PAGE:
Newbie question: switch inteference with hand position?

Hi --

I'm getting started with Arduino, and having some trouble working with the pushbutton. My goal is to substitute a switch that I bought at an electronics store for the pushbutton bundled in the kit.

I do get the sample pushbutton sketch to work on the breadboard using the example DigitalReadSerial sketch as described here: http://arduino.cc/en/Tutorial/DigitalReadSerial (10KOhms pull-down resistor I believe)

But when I remove the pushbutton to substitute an action switch, the serial monitor values become erratic, and in fact seem to trigger "1" simply when my hand approaches the breadboard. I then loosely wire in the switch (Philmore Mini Snap Action Switch with Long Lever) into the breadboard, running 2 jumper wires from former the locations of the pushbutton (which I removed) to "COM" and "NO" on the switch. The result: I read "0" as expected when the switch is not pressed, then "1" when I press it. But the values remain "1" when I release, I think because the presence of my hand is triggering it. When I remove my hand, after 4-5 seconds, the values settle back to "0".

I think I'm not understanding a basic principle, maybe related to "pull down", but I would have thought that simply substituting a switch for the pushbutton and leaving the rest of the setup intact would be reliable. What am I missing? Thanks for any tips and suggested reference pages.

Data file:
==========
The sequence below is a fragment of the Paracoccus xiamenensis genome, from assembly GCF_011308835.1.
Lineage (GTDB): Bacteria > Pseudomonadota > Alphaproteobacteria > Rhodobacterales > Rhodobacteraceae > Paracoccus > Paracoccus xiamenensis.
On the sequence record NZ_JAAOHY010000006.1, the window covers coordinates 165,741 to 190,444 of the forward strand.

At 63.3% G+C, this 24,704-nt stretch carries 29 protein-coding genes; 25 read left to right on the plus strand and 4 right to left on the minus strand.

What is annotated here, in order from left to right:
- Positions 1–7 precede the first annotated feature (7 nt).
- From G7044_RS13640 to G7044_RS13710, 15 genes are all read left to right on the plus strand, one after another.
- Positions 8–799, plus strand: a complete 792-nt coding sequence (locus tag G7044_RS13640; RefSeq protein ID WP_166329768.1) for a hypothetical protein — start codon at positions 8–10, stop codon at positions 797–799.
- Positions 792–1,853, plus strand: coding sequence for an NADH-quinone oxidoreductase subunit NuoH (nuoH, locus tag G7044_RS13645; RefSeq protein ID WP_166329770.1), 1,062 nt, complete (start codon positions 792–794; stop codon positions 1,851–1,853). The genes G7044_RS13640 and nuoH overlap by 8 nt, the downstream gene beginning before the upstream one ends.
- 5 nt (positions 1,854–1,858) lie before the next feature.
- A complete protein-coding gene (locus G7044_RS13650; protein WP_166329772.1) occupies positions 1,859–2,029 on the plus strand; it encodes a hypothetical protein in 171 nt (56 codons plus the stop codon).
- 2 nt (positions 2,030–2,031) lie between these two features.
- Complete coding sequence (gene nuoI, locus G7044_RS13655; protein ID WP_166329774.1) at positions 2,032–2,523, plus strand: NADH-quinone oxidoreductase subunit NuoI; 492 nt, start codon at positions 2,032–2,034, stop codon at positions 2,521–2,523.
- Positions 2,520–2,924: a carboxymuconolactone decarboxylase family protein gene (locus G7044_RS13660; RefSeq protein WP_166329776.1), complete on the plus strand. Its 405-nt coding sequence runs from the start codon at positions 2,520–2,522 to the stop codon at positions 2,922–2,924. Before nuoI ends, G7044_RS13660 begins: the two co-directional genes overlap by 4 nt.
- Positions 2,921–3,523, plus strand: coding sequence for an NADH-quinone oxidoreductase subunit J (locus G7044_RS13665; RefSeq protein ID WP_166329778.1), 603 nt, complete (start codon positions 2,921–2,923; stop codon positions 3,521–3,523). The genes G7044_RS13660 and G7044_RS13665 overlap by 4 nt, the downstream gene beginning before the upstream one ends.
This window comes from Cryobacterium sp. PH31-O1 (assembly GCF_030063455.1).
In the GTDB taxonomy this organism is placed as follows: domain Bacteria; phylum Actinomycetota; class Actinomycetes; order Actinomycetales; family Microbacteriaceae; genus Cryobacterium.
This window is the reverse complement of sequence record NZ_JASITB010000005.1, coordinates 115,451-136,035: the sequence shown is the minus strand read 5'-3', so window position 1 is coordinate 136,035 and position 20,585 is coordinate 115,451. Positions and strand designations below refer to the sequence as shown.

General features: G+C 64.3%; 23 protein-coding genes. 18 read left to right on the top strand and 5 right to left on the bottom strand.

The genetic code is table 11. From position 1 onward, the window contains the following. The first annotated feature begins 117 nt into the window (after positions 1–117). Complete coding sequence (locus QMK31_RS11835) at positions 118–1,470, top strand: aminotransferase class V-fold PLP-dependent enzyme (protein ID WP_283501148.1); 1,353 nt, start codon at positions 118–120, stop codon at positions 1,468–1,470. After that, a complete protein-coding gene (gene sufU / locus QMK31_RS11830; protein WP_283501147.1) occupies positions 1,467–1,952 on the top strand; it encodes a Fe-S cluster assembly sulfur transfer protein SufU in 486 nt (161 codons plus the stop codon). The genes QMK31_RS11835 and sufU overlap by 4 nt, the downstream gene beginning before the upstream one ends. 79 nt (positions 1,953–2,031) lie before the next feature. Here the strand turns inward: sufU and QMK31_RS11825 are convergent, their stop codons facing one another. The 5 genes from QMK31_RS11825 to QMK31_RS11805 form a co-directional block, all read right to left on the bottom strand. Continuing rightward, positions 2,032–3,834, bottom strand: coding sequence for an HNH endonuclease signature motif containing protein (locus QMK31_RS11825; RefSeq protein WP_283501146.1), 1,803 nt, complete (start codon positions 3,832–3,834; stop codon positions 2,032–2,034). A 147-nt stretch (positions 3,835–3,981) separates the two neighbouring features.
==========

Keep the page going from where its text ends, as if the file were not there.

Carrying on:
Best regards,

Brad

I think I'm not understanding a basic principle, maybe related to "pull down", but I would have thought that simply substituting a switch for the pushbutton and leaving the rest of the setup intact would be reliable

Would have thought so too... provided you have the pull-down resistor still in place?

Its purpose is to ensure that the pin is low when it's not high. That might sound crazy, surely if it's not high it must be low?- nope. Pins "float" and really need to be deliberately forced to either end of the scale. Just because it's not high, doesn't mean it is low, so the resistor as the name implies, pulls it down to 0.

But it has to be through a resistor, not just a piece of wire... if it was just wire, when the switch was closed, the 5v would short circuit straight to 0v with the unavoidable release of expensive smoke.

Best you post a schematic of what you have...

Are you using a solder-less breadboard? I suspect the problem might be that you were using a simple SPST push-button switch that has four terminals and switching to a simple switch using just two terminals your resistor is no longer wired into the circuit. Again the universal language of electronics is the schematic drawing, anything else is subject to misunderstanding or incorrect assumptions being made.

Lefty

Ah, thanks for both replies! Yes, I was using the solder-less breadboard and four terminal pushbutton as described. Moving all the leads to the same side of the breadboard did the trick, and the external switch is working reliably as expected.

(Now I can continue with my weekend project: a detector to determine when the flying squirrels have exited through the one-way door in the roof! Thanks again).

-Brad